Appeals Court Overturns Verdicts that Blocked Two Bridges Towers
The years-long battle to erect enormous skyscrapers along the Two Bridges waterfront is edging closer to victory.
In its decision, the Appellate Court yesterday sided with the city/developers in two related community-based lawsuits, reversing the February 2020 decision that halted construction of four new towers along the coastline. (The court hearing was two weeks ago.)
The news follows just a few months after the Appellate Court overturned a similar lawsuit brought forth by City Council that would have forced developers into the public land-use process.
“We are disappointed that the Appellate Court overturns the community’s victory by connecting it to the City Council’s case, which does not address the City’s violation of zoning law,” reads a statement from Lower East Side Organized Neighbors (LESON), a consortium of local community groups. “But we are not discouraged in our fight against the four luxury towers in Two Bridges.”
You’ll recall that LESON filed their lawsuit in March 2019 to reverse the City’s approval of four new towers along the coast. A year later, State Supreme Court Judge Arthur Engoron, who presided over the case, ruled in favor of the community, and found that the slate of skyscrapers stood in direct contradiction to the underlying Two Bridges Large Scale Residential Development zoning.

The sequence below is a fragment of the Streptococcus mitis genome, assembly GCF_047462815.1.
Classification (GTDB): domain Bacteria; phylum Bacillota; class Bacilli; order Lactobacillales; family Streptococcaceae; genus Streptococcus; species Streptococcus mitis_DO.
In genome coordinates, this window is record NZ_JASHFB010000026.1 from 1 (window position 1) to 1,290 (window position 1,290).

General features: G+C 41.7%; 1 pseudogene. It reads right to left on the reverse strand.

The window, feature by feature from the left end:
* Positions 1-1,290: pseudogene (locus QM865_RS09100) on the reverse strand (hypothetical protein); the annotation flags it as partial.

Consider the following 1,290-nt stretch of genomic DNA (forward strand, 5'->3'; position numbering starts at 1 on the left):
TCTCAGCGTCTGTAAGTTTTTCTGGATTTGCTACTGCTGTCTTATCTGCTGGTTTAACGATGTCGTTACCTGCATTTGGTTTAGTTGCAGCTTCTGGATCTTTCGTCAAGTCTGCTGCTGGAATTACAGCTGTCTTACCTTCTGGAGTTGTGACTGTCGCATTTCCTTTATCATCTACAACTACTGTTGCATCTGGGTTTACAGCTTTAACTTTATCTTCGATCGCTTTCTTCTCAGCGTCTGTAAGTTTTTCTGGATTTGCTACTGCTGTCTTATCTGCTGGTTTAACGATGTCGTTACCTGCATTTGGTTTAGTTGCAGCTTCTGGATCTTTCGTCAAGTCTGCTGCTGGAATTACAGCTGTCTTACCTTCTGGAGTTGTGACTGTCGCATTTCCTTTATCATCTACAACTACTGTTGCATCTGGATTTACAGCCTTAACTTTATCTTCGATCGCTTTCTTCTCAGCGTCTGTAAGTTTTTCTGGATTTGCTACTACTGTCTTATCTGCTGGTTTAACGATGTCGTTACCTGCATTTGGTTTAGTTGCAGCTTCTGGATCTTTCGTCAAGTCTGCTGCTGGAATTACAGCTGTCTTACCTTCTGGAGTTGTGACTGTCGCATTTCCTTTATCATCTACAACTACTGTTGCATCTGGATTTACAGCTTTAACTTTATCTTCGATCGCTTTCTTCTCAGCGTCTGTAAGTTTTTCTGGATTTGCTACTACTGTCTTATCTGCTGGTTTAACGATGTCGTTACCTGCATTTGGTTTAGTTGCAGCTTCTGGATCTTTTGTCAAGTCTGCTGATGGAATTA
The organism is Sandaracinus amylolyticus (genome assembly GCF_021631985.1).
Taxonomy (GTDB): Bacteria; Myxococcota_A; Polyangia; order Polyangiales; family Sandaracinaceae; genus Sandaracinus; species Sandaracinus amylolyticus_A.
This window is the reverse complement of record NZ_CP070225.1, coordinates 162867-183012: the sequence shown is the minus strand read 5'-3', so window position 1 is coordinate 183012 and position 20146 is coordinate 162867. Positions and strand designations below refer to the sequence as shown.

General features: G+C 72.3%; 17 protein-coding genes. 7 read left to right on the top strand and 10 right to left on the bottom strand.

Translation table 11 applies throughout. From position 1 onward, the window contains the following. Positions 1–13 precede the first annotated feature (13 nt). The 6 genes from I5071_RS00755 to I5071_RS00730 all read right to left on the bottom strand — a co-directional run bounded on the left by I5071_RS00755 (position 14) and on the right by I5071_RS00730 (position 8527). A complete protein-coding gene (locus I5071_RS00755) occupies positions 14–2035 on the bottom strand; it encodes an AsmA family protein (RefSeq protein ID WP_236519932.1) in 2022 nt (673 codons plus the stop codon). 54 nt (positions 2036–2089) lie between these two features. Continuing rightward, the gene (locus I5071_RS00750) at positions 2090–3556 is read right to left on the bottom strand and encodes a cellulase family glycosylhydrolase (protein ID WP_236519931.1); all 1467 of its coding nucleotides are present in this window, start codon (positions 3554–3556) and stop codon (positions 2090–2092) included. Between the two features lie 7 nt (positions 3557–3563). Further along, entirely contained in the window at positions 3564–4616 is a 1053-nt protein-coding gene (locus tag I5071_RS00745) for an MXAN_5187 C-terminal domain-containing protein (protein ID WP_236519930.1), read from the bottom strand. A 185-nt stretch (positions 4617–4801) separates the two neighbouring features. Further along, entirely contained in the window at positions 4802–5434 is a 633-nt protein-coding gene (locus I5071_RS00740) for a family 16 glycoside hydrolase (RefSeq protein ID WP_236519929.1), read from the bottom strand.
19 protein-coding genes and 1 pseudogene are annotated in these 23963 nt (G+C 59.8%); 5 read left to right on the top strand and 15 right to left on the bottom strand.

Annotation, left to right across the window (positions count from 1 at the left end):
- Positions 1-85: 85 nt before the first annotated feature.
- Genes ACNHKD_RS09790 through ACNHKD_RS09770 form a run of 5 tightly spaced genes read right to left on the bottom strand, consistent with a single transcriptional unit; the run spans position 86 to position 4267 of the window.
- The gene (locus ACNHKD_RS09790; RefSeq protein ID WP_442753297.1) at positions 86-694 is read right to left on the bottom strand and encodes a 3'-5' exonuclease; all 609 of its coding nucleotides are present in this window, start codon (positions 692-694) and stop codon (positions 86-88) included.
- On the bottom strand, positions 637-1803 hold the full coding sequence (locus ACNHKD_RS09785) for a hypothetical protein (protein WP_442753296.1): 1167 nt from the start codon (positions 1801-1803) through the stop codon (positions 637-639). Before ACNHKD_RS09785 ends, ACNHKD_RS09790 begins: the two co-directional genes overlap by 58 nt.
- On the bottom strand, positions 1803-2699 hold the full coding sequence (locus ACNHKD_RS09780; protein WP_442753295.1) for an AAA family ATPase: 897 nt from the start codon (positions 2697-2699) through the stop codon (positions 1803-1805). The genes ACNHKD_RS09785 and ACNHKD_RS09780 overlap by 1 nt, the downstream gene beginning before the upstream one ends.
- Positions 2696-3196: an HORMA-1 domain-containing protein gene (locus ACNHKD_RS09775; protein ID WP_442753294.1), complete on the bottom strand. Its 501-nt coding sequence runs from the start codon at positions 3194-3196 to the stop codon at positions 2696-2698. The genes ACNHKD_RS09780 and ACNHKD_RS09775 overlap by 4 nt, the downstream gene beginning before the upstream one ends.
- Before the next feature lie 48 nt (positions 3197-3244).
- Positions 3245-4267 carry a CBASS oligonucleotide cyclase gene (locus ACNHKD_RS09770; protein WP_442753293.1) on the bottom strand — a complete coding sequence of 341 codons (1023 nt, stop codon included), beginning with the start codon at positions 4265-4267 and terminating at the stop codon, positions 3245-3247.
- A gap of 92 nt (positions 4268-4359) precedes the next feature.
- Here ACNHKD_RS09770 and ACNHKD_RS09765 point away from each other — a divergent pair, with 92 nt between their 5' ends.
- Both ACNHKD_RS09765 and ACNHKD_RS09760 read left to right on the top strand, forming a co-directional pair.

Here is what could likely happen…
JDS and Two Bridges Neighborhood Council propose a 1,008-foot rental building that cantilevers over a senior center, designed by SHoP Architects (247 Cherry Street); L+M and CIM propose a 798 and 728-foot tower beast in the parking lot behind Lands End II, designed by Handel Architects (260 South Street); and Starrett plans a 724-foot tower, designed by Perkins Eastman (259 Clinton Street).
“We applaud the court’s decision, which confirms what we’ve said all along: these projects were lawfully approved and comply with zoning that’s been in place for more than 30 years,” a spokesman for the developers tells us. “Private investments in affordable housing and essential community infrastructure are critical as the city emerges from the pandemic, and these projects will deliver a range of meaningful and lasting benefits for the Two Bridges neighborhood, including one of Manhattan’s largest infusions of new affordable housing in decades.”
Below is a copy of the judgement, which is not yet posted publicly.